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Last edited 22 Sep 2020
The output-based specification is particularly important on public projects as the government preferred procurement routes (design and build, prime contract and private finance initiative) all involve appointing an integrated supply team (including designers, contractors and suppliers) under a single contract to design and construct (and sometimes to finance, operate and maintain) the development.
The integrated supply team is appointed with no design information, but with just the output-based specification to set out the client's requirements. Once the integrated supply team has been appointed, the client may find that changing their requirements can prove expensive. See Government Construction Strategy for more information.
The output-based specification may be a development of the project brief, but it is separate from it as it defines only the outputs that are required from the project (that is, what it will enable the client to do), it does not attempt to address how those outputs might be achieved.
It is considered by government that this will get best value from the integrated supply team by allowing them to adopt innovative solutions to the client's requirements and reducing whole-life costs rather than simply developing the client's pre-conceived solutions.
For example, an output based specification might require the provision of a classroom for 30 primary pupils, but it would not specify the nature of the classroom, the types of doors and windows etc. The standard of the classroom to be created might be defined by reference to existing guidelines. As many of the building types procured as publicly-funded projects are of a standard type (schools, hospitals, prisons etc.) there are a great number of standards and guidelines setting out performance requirements.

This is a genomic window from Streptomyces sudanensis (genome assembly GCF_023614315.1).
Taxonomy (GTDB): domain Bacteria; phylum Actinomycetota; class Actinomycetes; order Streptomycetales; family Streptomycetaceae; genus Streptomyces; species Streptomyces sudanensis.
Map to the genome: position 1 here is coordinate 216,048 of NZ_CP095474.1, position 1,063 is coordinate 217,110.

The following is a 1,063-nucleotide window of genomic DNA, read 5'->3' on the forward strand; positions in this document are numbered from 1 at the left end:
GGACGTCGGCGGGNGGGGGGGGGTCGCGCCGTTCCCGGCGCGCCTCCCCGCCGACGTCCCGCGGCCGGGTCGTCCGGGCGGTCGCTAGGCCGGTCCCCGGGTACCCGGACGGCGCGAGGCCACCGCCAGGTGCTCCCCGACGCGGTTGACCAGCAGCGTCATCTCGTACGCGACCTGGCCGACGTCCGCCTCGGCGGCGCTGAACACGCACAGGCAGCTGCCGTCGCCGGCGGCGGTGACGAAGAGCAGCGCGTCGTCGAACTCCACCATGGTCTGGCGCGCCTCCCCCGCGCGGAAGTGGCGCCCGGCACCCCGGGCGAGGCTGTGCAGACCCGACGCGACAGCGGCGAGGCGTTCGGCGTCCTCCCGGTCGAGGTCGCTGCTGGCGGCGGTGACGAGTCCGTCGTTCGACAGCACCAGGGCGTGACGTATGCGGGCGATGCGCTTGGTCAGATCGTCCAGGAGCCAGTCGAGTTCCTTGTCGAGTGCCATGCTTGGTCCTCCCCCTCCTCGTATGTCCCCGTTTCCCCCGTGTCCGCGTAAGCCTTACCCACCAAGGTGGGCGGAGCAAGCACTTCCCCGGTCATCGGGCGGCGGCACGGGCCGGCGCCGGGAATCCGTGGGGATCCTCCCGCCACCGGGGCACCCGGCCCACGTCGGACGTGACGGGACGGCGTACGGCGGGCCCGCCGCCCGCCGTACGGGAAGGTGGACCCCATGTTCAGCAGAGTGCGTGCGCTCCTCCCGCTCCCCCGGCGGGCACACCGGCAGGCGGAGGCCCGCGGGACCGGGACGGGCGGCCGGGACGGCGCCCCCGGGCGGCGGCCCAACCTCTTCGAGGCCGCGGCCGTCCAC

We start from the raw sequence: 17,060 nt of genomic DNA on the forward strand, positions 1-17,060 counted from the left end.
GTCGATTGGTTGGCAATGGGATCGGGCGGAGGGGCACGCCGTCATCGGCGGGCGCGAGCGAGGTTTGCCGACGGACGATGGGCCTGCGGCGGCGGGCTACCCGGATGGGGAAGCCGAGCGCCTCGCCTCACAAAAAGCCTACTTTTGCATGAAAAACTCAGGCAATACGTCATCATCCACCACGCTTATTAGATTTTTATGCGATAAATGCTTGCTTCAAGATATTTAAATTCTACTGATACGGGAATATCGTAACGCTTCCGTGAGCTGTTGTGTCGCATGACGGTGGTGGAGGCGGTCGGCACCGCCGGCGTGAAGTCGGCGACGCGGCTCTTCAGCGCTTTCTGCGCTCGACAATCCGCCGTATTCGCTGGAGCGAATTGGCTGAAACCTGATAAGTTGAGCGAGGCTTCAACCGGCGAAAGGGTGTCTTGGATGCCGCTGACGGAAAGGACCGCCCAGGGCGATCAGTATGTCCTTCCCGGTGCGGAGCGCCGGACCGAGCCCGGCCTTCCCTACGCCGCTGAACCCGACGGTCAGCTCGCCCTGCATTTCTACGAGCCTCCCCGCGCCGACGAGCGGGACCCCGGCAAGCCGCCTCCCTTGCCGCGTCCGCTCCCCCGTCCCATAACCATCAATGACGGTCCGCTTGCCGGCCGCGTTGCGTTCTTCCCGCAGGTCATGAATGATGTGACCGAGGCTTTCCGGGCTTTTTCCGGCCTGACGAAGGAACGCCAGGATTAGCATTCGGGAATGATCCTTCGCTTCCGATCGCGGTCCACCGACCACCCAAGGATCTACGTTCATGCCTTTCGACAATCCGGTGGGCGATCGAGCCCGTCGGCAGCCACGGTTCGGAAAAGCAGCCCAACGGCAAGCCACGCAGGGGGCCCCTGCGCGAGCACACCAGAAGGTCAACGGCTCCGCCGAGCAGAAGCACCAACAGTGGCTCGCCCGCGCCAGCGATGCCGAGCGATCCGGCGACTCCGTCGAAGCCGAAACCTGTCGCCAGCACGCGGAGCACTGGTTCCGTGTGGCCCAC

The Common Minimum Standards (CMS) set out some very broad standards to which built environments procured by government departments need to comply. Adoption of the Common Minimum Standards is mandatory in central government departments in England.
An output-based specification might include:
- Introduction (purpose of the document).
- Business objectives.
- Business functions and processes.
- The functions the development is required to perform.
- The scope of services to be provided.
- The number and type of users the development will serve.
- A description of stakeholders.
- An organisational structure showing the relationship between client functions.
- Indicative equipment schedules.
- Constraints on the nature of the development, such as limitations of the site, interaction with other organisations etc.
- Sustainable performance objectives.
- Specific services requirements such as information technology requirements.
- Access requirements.
- Environmental requirements.
- Existing policies.
- Quality standards.
As public projects can be procured on a design, build and operate basis, it is important that the output-based specification includes requirements to allow the development to be upgraded and altered through its life.
See also: Output specification.
 Related articles on Designing Buildings Wiki
- Briefing documents.
- Feasibility studies.
- Final specifications.
- Government construction strategy.
- Insulation specification.
- Major Projects Authority.
- Outline specification.
- Output specification.
- Performance specification.
- Prescriptive specification.
- Procurement route.
- Public procurement.
- Service level specification.
- Service life of products.
- Specification basics.
- Strategic brief.
- User panels.
- Tender documentation.
 External references
- OGC Expected outputs and outcomes (output based specification).
- OGC Achieving Excellence Guide 3 - Project Procurement Lifecycle.
- OGC Achieving Excellence Guide 6 - Procurement and Contract Strategies.
- OGC Achieving Excellence Guide 7 - Whole-Life costing.
- OGC Achieving Excellence Guide 9 - Design Quality.
- OGC Achieving Excellence Guide 11 - Sustainability.
- Common Minimum Standards.
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